Tag Archives: Grassy Narrows

Supreme Court says companies must pay for mercury-contaminated mill site at Grassy Narrows

Ontario government ordered 2 companies to do remedial work 8 years ago

Two companies are on the hook for looking after a mercury-contaminated site near Ontario’s Grassy Narrows First Nation, the Supreme Court of Canada has ruled.

The 4-3 decision Friday brought some clarity to a long-running dispute over one element of the legacy of environmental poisoning that has caused significant health problems for many residents.

Eight years ago, the Ontario government ordered Weyerhaeuser Co. and a firm that later became Resolute Forest Products to care for a mercury waste-disposal site in Dryden, Ont., where toxic material from a pulp-and-paper mill’s operations entered the English-Wabigoon River system in the 1960s.

The order obligated the two companies to repair site erosion, do water testing, file annual reports, prevent any leaks and give the Ontario Environment Ministry $273,063 as financial assurance with respect to the site.

The companies claimed that an indemnity granted in 1985 to the owners of the paper facility at the time — part of a settlement with the Grassy Narrows and Islington First Nations — applied to them as well, but the province disagreed.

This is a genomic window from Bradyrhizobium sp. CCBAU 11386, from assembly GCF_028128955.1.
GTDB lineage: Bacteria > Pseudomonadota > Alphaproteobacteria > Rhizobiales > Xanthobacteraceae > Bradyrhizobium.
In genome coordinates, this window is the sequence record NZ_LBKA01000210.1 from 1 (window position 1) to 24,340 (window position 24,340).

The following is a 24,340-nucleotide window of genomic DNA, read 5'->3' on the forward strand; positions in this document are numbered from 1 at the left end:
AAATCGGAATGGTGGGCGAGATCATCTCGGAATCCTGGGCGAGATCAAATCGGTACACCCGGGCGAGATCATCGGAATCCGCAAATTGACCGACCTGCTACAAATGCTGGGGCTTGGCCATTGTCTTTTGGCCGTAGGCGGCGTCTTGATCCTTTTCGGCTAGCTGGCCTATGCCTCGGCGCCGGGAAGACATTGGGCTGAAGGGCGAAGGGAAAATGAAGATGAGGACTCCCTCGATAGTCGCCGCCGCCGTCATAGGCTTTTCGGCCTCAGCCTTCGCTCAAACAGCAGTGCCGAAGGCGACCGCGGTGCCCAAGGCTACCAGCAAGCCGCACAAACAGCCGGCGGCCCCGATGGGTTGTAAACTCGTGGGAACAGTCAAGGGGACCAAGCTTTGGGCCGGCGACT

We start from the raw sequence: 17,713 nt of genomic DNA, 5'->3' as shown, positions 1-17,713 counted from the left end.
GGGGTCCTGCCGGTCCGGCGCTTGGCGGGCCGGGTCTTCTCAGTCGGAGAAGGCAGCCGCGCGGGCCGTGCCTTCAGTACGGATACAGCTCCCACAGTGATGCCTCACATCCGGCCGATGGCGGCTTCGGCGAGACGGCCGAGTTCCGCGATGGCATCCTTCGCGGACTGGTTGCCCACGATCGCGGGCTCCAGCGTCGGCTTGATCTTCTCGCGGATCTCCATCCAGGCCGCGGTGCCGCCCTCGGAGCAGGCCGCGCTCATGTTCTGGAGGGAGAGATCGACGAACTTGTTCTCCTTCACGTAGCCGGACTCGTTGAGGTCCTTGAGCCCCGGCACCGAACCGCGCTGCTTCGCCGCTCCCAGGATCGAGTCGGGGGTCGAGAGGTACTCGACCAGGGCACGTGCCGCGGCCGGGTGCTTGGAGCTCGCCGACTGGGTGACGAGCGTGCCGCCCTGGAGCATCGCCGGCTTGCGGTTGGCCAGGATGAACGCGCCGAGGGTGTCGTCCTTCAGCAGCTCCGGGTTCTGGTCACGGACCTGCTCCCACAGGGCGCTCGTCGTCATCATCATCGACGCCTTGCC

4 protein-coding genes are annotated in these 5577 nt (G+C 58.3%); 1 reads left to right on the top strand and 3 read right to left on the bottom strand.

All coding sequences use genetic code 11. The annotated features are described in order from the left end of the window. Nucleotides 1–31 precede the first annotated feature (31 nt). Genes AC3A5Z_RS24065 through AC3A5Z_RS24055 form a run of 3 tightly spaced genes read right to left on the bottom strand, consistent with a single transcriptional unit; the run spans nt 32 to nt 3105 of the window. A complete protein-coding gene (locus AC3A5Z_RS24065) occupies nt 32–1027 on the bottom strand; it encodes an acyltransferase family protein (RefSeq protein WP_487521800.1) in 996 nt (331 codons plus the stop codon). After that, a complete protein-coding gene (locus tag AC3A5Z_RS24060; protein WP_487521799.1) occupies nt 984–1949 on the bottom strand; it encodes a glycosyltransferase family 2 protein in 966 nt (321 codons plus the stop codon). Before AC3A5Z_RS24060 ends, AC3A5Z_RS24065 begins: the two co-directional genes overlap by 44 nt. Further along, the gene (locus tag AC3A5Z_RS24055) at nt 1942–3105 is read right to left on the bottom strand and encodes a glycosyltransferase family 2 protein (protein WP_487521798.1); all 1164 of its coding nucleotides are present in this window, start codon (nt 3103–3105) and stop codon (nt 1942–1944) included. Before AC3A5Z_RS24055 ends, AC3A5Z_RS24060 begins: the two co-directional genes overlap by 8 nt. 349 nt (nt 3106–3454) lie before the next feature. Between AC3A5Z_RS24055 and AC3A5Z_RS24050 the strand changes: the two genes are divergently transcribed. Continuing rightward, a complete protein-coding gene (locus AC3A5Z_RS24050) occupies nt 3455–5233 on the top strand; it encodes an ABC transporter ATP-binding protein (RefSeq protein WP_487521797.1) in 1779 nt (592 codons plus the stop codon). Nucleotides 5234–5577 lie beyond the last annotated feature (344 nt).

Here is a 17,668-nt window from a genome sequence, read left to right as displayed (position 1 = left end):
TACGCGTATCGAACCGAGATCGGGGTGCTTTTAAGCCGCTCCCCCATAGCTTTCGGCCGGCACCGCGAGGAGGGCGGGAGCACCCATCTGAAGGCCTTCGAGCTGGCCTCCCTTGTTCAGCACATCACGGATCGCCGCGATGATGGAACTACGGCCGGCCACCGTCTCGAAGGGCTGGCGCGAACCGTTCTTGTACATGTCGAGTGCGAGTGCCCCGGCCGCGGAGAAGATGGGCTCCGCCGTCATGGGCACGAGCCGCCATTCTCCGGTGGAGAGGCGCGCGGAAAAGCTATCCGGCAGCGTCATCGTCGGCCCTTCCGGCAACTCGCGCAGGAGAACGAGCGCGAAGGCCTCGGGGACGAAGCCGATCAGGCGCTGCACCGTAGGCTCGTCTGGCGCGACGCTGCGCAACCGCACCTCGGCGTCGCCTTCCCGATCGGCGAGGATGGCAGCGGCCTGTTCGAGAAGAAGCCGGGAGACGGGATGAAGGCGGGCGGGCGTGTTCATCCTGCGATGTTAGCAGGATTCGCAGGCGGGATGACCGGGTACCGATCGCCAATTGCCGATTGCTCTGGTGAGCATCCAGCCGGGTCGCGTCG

An Ontario judge ruled in favour of the companies in 2016, saying the language of the indemnity should cover the two subsequent owners as well.

However, the Ontario Court of Appeal found Resolute was not entitled to indemnification and said the lower court should decide whether it applied to Weyerhaeuser.

In its decision, the Supreme Court said the 1985 indemnity does not apply to the province’s 2011 environmental order, meaning the companies are liable for the costs of carrying it out.

A majority of the high court substantially agreed with the Ontario appeal-court’s reasoning, concluding the judge who initially heard the case made “palpable and overriding errors of fact.”

The Canadian Press · Posted: Dec 06, 2019


Grassy Narrows Mercury Protesters Dump Grey Liquid At Queen’s Park

Grassy Narrows mercury protesters dump grey liquid at Queen's Park

Grassy Narrows mercury protesters dump grey liquid at Queen’s Park

Protesters handcuffed by police, say the substance is corn starch with water and soluble paint

CBC | June 23, 2016

Grassy Narrows mercury poisoning protesters dumped grey liquid in front of Queen’s Park and then were taken into custody by police on Thursday morning.

The spill happened just before 10:30 a.m. in front of the steps to the legislature. Security asked people to move back from the liquid on to the lawn and then police pushed people back further to the south end of the lawn “for safety,” according to officers on scene.